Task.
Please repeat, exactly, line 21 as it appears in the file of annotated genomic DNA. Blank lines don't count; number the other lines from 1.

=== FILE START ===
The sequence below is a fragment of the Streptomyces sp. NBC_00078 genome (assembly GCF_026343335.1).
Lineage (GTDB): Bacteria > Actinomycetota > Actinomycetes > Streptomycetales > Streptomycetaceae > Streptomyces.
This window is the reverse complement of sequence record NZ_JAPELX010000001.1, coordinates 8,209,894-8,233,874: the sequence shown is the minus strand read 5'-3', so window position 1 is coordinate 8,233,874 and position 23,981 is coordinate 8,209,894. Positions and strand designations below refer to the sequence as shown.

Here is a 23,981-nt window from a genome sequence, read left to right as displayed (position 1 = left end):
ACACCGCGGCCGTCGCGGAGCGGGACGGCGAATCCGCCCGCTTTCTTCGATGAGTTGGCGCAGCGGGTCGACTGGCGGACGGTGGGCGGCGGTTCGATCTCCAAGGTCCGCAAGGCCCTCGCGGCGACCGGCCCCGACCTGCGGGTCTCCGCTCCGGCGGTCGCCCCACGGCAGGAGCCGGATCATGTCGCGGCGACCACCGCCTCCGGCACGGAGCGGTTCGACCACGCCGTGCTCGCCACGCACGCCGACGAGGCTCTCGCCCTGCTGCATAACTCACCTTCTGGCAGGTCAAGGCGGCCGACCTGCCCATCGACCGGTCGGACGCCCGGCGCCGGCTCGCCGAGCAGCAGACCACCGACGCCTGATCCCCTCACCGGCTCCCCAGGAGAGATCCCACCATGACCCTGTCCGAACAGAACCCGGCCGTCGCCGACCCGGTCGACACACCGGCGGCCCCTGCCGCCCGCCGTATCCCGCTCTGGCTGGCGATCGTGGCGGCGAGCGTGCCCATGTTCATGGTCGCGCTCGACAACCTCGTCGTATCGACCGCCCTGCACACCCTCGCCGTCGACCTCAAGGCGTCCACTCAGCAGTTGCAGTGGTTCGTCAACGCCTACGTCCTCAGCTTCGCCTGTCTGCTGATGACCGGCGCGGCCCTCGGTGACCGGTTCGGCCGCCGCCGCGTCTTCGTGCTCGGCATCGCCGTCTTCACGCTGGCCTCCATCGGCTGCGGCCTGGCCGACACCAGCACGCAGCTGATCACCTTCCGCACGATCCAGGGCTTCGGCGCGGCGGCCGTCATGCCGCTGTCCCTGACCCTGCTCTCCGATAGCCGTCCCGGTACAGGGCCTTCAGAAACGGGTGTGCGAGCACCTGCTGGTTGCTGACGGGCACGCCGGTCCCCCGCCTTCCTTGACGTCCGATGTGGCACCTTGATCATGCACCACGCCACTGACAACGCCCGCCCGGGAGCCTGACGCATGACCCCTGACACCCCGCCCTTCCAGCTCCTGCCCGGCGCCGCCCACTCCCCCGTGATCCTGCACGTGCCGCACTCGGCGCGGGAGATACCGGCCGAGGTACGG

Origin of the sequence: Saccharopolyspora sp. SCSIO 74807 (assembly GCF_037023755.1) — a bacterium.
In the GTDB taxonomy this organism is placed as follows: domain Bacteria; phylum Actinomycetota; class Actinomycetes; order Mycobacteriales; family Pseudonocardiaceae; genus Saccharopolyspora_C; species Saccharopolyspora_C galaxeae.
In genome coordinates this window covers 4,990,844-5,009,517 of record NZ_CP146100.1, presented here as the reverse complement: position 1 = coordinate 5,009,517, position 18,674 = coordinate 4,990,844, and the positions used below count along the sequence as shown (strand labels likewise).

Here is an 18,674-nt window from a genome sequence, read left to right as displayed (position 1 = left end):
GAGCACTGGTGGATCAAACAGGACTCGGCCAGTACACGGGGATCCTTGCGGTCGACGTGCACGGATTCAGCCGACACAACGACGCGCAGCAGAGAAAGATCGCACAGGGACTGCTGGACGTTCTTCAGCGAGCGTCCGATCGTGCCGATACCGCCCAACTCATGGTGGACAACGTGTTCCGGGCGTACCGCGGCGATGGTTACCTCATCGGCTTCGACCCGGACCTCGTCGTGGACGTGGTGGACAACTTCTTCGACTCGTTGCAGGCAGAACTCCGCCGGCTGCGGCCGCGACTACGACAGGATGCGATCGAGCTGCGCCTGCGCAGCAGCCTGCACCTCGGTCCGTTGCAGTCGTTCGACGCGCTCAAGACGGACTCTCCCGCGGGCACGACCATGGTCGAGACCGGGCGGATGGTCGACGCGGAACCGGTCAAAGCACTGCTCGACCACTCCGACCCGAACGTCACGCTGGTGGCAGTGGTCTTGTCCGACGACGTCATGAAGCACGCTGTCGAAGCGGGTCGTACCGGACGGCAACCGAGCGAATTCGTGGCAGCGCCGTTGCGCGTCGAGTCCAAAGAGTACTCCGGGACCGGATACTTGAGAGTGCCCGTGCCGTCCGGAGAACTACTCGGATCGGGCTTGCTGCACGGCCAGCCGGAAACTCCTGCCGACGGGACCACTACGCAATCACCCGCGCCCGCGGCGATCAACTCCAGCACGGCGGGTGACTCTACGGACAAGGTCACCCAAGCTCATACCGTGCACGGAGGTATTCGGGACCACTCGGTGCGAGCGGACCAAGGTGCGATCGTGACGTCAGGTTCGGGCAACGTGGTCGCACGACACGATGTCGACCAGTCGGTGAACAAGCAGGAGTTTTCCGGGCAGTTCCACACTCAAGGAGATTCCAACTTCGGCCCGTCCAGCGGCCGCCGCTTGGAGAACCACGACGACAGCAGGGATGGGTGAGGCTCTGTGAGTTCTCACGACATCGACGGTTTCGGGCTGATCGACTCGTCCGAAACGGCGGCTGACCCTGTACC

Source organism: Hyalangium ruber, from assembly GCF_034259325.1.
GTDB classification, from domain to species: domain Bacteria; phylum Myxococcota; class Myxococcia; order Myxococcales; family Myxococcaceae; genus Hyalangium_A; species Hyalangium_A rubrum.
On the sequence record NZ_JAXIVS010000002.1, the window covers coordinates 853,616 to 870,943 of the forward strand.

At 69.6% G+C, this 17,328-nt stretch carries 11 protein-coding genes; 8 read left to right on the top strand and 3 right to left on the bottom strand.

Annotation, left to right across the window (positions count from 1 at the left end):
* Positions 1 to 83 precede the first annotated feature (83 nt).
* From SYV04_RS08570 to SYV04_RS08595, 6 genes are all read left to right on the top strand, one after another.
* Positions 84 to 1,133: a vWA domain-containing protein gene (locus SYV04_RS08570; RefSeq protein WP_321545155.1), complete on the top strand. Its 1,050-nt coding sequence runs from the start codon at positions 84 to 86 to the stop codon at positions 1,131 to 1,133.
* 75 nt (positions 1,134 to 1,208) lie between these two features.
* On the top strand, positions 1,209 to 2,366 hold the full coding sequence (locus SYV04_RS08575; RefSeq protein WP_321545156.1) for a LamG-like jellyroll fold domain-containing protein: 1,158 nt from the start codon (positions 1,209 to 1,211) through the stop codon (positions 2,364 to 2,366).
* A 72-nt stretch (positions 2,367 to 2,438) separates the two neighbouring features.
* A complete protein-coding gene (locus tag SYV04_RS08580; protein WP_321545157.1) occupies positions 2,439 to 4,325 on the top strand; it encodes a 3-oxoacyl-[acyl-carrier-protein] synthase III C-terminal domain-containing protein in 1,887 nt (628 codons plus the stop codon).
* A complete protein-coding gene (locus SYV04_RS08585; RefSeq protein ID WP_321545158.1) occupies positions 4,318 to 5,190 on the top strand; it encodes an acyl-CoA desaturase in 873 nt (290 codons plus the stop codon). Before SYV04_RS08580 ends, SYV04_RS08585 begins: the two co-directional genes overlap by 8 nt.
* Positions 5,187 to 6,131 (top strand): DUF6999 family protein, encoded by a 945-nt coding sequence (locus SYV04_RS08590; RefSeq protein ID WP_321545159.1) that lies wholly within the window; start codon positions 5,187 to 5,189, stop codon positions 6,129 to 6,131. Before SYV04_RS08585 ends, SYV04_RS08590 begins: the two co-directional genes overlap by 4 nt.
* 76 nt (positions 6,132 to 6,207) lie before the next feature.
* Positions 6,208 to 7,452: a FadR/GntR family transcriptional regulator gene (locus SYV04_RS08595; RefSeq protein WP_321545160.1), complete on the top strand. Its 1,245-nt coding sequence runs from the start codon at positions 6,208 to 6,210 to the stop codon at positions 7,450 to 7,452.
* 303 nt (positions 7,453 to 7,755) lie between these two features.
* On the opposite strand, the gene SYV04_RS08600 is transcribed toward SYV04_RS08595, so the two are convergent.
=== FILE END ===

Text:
* A 72-nt stretch (positions 2,367 to 2,438) separates the two neighbouring features.